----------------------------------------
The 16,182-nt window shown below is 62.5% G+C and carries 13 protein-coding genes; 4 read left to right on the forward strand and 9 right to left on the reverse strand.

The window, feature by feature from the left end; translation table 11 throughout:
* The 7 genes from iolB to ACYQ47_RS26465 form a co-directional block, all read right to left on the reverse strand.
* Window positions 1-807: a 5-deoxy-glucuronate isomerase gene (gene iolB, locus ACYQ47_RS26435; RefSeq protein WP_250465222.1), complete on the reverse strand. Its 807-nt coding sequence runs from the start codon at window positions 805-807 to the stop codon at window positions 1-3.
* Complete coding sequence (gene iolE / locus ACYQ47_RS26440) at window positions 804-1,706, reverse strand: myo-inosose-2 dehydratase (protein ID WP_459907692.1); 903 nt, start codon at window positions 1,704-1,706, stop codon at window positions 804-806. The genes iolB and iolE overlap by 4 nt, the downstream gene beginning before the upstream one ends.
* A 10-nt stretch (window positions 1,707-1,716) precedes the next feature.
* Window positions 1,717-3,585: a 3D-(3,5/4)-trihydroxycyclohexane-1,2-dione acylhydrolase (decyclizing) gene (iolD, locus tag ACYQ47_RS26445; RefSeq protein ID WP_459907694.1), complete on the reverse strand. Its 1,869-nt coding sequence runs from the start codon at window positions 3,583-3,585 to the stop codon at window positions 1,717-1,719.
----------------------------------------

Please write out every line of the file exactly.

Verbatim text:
The 16,182-nt window shown below is 62.5% G+C and carries 13 protein-coding genes; 4 read left to right on the forward strand and 9 right to left on the reverse strand.

The window, feature by feature from the left end; translation table 11 throughout:
* The 7 genes from iolB to ACYQ47_RS26465 form a co-directional block, all read right to left on the reverse strand.
* Window positions 1-807: a 5-deoxy-glucuronate isomerase gene (gene iolB, locus ACYQ47_RS26435; RefSeq protein WP_250465222.1), complete on the reverse strand. Its 807-nt coding sequence runs from the start codon at window positions 805-807 to the stop codon at window positions 1-3.
* Complete coding sequence (gene iolE / locus ACYQ47_RS26440) at window positions 804-1,706, reverse strand: myo-inosose-2 dehydratase (protein ID WP_459907692.1); 903 nt, start codon at window positions 1,704-1,706, stop codon at window positions 804-806. The genes iolB and iolE overlap by 4 nt, the downstream gene beginning before the upstream one ends.
* A 10-nt stretch (window positions 1,707-1,716) precedes the next feature.
* Window positions 1,717-3,585: a 3D-(3,5/4)-trihydroxycyclohexane-1,2-dione acylhydrolase (decyclizing) gene (iolD, locus tag ACYQ47_RS26445; RefSeq protein ID WP_459907694.1), complete on the reverse strand. Its 1,869-nt coding sequence runs from the start codon at window positions 3,583-3,585 to the stop codon at window positions 1,717-1,719.